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BTS Members Will Serve in South Korean Military

FILE - RM, center, and other K-pop supergroup BTS members speaks during the daily briefing at the White House in Washington, May 31, 2022.
FILE - RM, center, and other K-pop supergroup BTS members speaks during the daily briefing at the White House in Washington, May 31, 2022.
BTS Members Will Serve in S. Korean Military
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The members of K-pop band BTS will serve their required military service under South Korean law. The band’s management company made the announcement Monday.

There had been debate over whether the group members could be given an exemption from service because of their artistic success.

Big Hit Music said the band’s oldest member, Jin, will cancel his request to delay his service. The six other BTS members also plan to serve in the military.

The group is looking forward to joining together again “around 2025 following their service commitment,” the company said in a statement.

No additional information on the timing of their service was given. The band members performed together in Busan, Korea, over the weekend. That will be their last performance as a group until they finish serving in the military, Big Hit said.

Hybe is the parent company of Big Hit. In a letter to shareholders, Hybe CEO Park Jiwon said there should not be financial concerns related to the BTS military service. He said the company had signed other successful artists like K-pop group NewJeans, and Western performers Justin Bieber and Ariana Grande.

“We have always been aware of the eventuality of mandatory military service, and we have long been making preparations to be ready for this moment,” Park wrote. He added that “individual activities for several of the members are planned into the first half of 2023…”

The announcement came after South Korea’s commissioner of the Military Manpower Administration, told lawmakers this month that it would be “desirable” for BTS members to serve in the military. He said it would guarantee fairness.

After joining the military, Jin and other BTS members will receive five weeks of combat training before being assigned to units, military officials said. The officials said that the singers would go through the same process as other South Korean men.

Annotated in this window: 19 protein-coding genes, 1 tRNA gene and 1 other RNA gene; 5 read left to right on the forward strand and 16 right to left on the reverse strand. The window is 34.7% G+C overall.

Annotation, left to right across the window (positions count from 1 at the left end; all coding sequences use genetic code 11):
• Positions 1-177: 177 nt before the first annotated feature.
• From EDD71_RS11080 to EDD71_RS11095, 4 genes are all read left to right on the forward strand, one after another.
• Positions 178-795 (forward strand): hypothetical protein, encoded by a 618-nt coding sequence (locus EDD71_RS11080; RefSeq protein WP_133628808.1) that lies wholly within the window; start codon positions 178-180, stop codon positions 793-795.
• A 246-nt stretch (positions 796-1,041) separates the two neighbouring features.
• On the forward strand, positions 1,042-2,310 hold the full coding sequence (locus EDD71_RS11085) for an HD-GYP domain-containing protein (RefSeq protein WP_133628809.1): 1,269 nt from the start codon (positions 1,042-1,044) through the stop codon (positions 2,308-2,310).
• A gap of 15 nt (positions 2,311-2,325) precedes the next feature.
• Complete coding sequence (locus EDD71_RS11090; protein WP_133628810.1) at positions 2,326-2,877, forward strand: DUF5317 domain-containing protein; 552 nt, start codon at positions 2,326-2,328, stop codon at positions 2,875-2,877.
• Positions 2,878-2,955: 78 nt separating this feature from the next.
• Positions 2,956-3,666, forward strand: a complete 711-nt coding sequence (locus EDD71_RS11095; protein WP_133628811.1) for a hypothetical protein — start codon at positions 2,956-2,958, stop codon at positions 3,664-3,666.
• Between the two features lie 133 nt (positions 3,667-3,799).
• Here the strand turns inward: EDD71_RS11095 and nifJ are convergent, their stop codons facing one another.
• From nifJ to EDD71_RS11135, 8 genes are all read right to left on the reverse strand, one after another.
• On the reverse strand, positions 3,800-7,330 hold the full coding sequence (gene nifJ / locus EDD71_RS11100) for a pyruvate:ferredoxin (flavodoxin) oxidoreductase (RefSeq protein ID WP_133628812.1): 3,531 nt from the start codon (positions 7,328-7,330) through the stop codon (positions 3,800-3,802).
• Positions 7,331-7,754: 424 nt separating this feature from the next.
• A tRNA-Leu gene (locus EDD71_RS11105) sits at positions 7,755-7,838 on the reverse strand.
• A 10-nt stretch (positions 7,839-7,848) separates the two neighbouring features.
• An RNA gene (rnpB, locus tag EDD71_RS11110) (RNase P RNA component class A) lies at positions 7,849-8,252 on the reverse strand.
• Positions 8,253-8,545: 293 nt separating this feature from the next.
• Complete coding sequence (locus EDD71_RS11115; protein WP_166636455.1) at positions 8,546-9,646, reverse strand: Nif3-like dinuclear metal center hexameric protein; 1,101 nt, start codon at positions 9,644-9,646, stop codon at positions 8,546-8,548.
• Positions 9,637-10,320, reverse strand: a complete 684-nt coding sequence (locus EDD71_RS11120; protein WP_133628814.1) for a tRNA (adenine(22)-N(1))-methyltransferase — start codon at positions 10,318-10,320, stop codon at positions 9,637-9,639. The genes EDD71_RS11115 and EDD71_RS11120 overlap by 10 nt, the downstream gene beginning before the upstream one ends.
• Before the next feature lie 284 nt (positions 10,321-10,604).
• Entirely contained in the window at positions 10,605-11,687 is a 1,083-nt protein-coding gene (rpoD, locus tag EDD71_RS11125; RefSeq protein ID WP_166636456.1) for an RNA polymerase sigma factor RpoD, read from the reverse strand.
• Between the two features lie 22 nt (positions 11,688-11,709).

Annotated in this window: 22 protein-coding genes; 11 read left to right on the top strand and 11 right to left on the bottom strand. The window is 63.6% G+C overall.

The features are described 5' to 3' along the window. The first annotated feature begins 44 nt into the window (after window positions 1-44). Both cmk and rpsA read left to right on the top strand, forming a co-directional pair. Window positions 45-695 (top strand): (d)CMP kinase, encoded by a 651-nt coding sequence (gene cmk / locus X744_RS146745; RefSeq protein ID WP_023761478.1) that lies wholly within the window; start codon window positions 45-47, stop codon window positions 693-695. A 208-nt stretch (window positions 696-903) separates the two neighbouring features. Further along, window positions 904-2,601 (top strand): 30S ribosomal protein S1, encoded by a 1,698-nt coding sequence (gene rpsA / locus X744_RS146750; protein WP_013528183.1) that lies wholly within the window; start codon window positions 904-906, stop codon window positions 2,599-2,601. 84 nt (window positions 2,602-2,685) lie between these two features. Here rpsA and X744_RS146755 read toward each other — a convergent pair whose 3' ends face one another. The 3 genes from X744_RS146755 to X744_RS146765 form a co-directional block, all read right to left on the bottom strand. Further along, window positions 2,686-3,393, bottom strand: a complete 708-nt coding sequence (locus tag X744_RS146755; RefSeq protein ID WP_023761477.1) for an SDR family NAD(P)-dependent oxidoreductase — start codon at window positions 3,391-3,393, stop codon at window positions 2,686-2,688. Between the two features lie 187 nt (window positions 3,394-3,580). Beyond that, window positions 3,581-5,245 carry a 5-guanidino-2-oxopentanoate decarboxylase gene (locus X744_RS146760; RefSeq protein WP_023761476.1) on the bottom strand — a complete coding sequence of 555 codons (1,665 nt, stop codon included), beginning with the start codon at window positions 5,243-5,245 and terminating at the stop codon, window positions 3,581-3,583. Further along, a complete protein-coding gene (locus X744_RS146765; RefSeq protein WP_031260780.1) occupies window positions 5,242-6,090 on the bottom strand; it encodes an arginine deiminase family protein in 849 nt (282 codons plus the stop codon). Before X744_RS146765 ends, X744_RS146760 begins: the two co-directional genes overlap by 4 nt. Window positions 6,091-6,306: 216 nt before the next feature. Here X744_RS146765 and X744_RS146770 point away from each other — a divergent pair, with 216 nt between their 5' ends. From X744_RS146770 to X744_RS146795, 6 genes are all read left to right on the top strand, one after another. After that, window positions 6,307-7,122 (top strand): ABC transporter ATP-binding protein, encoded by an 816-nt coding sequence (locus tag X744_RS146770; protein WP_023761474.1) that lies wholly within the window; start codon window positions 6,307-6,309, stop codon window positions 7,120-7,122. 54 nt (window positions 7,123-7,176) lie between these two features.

South Korea’s military for years had assigned entertainers to jobs related to producing radio and television material for the military. But the “entertainment soldier” system was ended in 2013 because of concerns over fairness.

Defense Minister Lee Jong-sup said in August that if BTS members joined the military, they would likely be permitted to continue practicing and to join with the group for tours around the world.

The possibility of BTS members serving in the army had been a highly debated issue in South Korea. Jin turns 30 in December, the age at which men can no longer delay entering the military. Other members are currently between 25 and 29 years old.

Under South Korean law, most able-bodied men are required to perform 18 to 21 months of military service. Special exemptions had been given for athletes and artists who perform well in certain international competitions.

The band formed in 2013 and has fans around the world who call themselves the “Army.”

After building a large following in Asia, BTS grew its popularity in the West with its 2020 song “Dynamite,” the band’s first all-English song. That song was the first by a K-pop group to go number 1 on Billboard’s Hot 100.

South Korea’s required military service interferes with young men in their professional careers or studies. Because of this, avoiding military service is a highly sensitive issue.

Opinion studies in recent weeks showed that the public was divided over whether the BTS members should serve in the military.

I’m Dan Novak.

Dan Novak adapted this story based on reporting by The Associated Press.


Words in This Story

management — n. the act or skill of controlling and making decisions about a business, department, sports team, etc.

exemption — n. freedom from being required to do something that others are required to do

CEO — n. the person who has the most authority in an organization or business

eventual — adj. coming or happening at a later time

mandatory — adj. required by a law or rule

tour — n. a journey through the different parts of a country, region, etc.

athlete — n. a person who is trained in or good at sports, games, or exercises that require physical skill and strength